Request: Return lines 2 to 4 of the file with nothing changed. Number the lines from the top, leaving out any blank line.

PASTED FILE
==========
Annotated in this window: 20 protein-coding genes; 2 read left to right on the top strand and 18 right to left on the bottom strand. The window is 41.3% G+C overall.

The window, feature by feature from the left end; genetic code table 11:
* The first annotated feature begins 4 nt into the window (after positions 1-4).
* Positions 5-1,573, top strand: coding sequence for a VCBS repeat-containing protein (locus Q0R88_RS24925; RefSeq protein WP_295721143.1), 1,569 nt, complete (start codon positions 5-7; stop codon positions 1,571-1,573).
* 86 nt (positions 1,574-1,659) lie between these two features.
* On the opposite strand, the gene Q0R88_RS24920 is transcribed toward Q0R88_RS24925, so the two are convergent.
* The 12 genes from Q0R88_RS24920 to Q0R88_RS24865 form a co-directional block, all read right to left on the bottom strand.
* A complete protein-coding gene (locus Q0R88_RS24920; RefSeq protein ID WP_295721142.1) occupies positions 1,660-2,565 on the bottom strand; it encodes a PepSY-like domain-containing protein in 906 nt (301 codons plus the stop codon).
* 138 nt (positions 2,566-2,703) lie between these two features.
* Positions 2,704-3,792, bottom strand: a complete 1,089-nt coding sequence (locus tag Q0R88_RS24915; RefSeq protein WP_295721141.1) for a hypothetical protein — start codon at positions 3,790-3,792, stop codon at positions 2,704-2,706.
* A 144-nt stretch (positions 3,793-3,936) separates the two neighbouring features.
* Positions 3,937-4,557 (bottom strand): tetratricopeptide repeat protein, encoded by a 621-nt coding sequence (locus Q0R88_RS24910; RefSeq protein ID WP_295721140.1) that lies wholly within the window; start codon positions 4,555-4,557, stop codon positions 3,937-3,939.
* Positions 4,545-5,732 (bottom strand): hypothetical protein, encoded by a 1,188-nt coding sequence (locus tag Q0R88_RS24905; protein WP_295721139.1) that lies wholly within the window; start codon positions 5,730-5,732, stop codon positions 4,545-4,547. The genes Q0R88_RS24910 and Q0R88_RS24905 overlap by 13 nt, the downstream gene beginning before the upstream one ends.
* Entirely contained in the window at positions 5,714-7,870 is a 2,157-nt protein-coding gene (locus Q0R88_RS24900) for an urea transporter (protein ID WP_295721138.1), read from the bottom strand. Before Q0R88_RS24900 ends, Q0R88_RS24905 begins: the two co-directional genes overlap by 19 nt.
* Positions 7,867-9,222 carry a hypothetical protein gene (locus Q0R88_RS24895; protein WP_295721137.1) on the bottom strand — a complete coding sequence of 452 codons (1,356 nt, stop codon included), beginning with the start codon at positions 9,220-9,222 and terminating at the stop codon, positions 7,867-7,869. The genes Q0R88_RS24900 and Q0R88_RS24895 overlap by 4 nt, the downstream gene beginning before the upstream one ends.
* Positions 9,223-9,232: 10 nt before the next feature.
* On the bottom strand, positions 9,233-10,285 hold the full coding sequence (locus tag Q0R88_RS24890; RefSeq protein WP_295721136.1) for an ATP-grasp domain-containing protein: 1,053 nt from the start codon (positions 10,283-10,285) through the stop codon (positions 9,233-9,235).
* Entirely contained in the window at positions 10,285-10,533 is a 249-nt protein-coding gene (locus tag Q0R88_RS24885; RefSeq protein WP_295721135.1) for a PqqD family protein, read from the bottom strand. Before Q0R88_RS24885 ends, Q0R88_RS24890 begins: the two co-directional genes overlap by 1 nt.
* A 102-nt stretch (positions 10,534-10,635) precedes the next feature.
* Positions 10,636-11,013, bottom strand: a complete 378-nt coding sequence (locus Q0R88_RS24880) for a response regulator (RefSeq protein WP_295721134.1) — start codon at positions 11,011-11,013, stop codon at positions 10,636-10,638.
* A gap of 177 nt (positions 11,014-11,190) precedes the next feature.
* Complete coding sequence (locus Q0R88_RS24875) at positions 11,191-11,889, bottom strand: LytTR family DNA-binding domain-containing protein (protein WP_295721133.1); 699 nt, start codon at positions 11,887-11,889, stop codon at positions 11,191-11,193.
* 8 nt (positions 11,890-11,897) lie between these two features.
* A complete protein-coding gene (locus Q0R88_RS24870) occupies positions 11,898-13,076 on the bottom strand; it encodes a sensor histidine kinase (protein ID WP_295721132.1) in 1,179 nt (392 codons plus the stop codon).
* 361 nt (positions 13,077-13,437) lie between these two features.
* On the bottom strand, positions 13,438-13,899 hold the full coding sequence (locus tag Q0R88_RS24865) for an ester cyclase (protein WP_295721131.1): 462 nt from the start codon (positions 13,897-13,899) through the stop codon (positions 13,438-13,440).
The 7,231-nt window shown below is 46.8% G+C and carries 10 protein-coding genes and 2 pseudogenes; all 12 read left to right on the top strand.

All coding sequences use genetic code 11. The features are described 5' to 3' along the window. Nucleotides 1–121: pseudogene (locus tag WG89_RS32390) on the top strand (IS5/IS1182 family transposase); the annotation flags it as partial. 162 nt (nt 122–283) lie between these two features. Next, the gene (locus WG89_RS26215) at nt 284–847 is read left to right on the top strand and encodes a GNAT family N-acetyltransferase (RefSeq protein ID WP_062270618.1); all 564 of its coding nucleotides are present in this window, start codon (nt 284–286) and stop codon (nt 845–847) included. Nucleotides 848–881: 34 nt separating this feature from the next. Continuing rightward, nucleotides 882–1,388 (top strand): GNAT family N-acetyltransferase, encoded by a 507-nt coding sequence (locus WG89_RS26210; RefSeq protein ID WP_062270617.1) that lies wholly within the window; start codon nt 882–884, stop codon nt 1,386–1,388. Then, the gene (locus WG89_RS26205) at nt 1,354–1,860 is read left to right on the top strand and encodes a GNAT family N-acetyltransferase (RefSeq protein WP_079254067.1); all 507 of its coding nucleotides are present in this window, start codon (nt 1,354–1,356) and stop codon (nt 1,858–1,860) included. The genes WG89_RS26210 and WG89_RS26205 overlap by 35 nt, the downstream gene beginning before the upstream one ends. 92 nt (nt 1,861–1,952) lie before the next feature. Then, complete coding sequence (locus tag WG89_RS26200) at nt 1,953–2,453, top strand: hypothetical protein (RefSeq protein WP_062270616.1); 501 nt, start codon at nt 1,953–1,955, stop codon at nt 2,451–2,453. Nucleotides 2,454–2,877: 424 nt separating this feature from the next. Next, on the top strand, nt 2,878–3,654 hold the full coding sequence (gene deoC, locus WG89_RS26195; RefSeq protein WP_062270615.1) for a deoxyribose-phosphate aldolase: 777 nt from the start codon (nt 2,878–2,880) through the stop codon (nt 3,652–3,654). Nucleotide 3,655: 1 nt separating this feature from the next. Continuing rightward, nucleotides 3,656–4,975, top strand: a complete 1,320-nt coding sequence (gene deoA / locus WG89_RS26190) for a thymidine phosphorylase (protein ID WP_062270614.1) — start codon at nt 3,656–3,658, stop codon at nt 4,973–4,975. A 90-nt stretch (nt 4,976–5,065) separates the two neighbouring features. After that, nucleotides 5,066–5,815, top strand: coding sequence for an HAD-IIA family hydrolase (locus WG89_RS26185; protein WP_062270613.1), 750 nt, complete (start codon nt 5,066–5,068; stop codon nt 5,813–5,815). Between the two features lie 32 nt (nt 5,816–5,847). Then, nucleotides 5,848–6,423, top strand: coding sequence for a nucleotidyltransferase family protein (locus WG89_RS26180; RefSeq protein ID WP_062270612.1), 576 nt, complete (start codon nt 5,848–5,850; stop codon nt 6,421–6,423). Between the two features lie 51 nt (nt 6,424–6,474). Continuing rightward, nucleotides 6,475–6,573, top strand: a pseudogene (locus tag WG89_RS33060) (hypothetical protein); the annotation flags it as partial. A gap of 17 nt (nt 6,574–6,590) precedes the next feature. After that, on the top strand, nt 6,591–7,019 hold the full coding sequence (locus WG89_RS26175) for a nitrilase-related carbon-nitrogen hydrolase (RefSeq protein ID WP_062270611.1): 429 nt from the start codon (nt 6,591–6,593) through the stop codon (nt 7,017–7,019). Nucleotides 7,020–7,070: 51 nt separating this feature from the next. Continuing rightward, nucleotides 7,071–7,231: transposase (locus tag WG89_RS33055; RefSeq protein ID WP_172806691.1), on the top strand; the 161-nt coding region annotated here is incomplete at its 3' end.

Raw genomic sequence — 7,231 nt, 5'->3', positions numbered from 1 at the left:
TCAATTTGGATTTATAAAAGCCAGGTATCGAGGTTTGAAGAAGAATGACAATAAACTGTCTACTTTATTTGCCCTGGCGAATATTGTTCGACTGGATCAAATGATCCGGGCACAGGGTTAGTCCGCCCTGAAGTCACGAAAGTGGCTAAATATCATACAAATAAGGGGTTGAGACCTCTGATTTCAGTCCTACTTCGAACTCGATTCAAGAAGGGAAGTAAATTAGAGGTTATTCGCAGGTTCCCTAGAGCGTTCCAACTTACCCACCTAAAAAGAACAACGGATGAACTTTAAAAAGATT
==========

The window, feature by feature from the left end; genetic code table 11:
* The first annotated feature begins 4 nt into the window (after positions 1-4).
* Positions 5-1,573, top strand: coding sequence for a VCBS repeat-containing protein (locus Q0R88_RS24925; RefSeq protein WP_295721143.1), 1,569 nt, complete (start codon positions 5-7; stop codon positions 1,571-1,573).